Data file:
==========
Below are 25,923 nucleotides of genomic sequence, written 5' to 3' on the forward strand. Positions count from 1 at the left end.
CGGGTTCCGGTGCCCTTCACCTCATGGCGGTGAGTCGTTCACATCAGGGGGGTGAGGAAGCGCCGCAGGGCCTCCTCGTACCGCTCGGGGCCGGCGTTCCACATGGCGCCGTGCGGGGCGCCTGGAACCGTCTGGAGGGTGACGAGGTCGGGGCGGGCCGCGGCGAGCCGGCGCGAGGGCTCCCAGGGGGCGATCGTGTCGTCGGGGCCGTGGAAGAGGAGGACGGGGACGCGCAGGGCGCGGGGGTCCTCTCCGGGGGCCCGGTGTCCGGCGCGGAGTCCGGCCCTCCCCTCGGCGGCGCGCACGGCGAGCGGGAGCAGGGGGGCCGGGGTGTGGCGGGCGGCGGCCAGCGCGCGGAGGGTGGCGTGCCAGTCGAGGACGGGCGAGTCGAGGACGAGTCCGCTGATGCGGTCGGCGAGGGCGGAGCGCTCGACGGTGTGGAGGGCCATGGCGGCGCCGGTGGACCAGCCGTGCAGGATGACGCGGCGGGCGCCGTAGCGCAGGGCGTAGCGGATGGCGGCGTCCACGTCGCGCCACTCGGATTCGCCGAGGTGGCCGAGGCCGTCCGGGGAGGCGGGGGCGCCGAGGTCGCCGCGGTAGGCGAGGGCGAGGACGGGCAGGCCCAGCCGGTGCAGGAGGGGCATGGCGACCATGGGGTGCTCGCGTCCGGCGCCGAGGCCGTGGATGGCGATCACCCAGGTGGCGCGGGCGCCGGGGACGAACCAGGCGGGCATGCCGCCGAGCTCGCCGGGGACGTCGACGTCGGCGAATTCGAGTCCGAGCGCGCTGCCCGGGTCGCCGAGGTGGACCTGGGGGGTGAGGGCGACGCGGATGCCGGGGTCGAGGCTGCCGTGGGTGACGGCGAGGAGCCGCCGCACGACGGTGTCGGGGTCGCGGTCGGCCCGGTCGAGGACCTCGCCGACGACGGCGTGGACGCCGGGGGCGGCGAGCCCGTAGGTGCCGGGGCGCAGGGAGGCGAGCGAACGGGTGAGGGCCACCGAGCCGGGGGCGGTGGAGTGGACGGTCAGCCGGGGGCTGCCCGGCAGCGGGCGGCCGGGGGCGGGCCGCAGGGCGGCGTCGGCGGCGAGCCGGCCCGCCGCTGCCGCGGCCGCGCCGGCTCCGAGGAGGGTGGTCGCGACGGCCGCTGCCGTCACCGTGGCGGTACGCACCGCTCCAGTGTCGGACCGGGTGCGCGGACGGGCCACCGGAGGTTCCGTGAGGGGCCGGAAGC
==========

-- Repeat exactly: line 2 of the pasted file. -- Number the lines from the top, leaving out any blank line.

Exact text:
CGGGTTCCGGTGCCCTTCACCTCATGGCGGTGAGTCGTTCACATCAGGGGGGTGAGGAAGCGCCGCAGGGCCTCCTCGTACCGCTCGGGGCCGGCGTTCCACATGGCGCCGTGCGGGGCGCCTGGAACCGTCTGGAGGGTGACGAGGTCGGGGCGGGCCGCGGCGAGCCGGCGCGAGGGCTCCCAGGGGGCGATCGTGTCGTCGGGGCCGTGGAAGAGGAGGACGGGGACGCGCAGGGCGCGGGGGTCCTCTCCGGGGGCCCGGTGTCCGGCGCGGAGTCCGGCCCTCCCCTCGGCGGCGCGCACGGCGAGCGGGAGCAGGGGGGCCGGGGTGTGGCGGGCGGCGGCCAGCGCGCGGAGGGTGGCGTGCCAGTCGAGGACGGGCGAGTCGAGGACGAGTCCGCTGATGCGGTCGGCGAGGGCGGAGCGCTCGACGGTGTGGAGGGCCATGGCGGCGCCGGTGGACCAGCCGTGCAGGATGACGCGGCGGGCGCCGTAGCGCAGGGCGTAGCGGATGGCGGCGTCCACGTCGCGCCACTCGGATTCGCCGAGGTGGCCGAGGCCGTCCGGGGAGGCGGGGGCGCCGAGGTCGCCGCGGTAGGCGAGGGCGAGGACGGGCAGGCCCAGCCGGTGCAGGAGGGGCATGGCGACCATGGGGTGCTCGCGTCCGGCGCCGAGGCCGTGGATGGCGATCACCCAGGTGGCGCGGGCGCCGGGGACGAACCAGGCGGGCATGCCGCCGAGCTCGCCGGGGACGTCGACGTCGGCGAATTCGAGTCCGAGCGCGCTGCCCGGGTCGCCGAGGTGGACCTGGGGGGTGAGGGCGACGCGGATGCCGGGGTCGAGGCTGCCGTGGGTGACGGCGAGGAGCCGCCGCACGACGGTGTCGGGGTCGCGGTCGGCCCGGTCGAGGACCTCGCCGACGACGGCGTGGACGCCGGGGGCGGCGAGCCCGTAGGTGCCGGGGCGCAGGGAGGCGAGCGAACGGGTGAGGGCCACCGAGCCGGGGGCGGTGGAGTGGACGGTCAGCCGGGGGCTGCCCGGCAGCGGGCGGCCGGGGGCGGGCCGCAGGGCGGCGTCGGCGGCGAGCCGGCCCGCCGCTGCCGCGGCCGCGCCGGCTCCGAGGAGGGTGGTCGCGACGGCCGCTGCCGTCACCGTGGCGGTACGCACCGCTCCAGTGTCGGACCGGGTGCGCGGACGGGCCACCGGAGGTTCCGTGAGGGGCCGGAAGC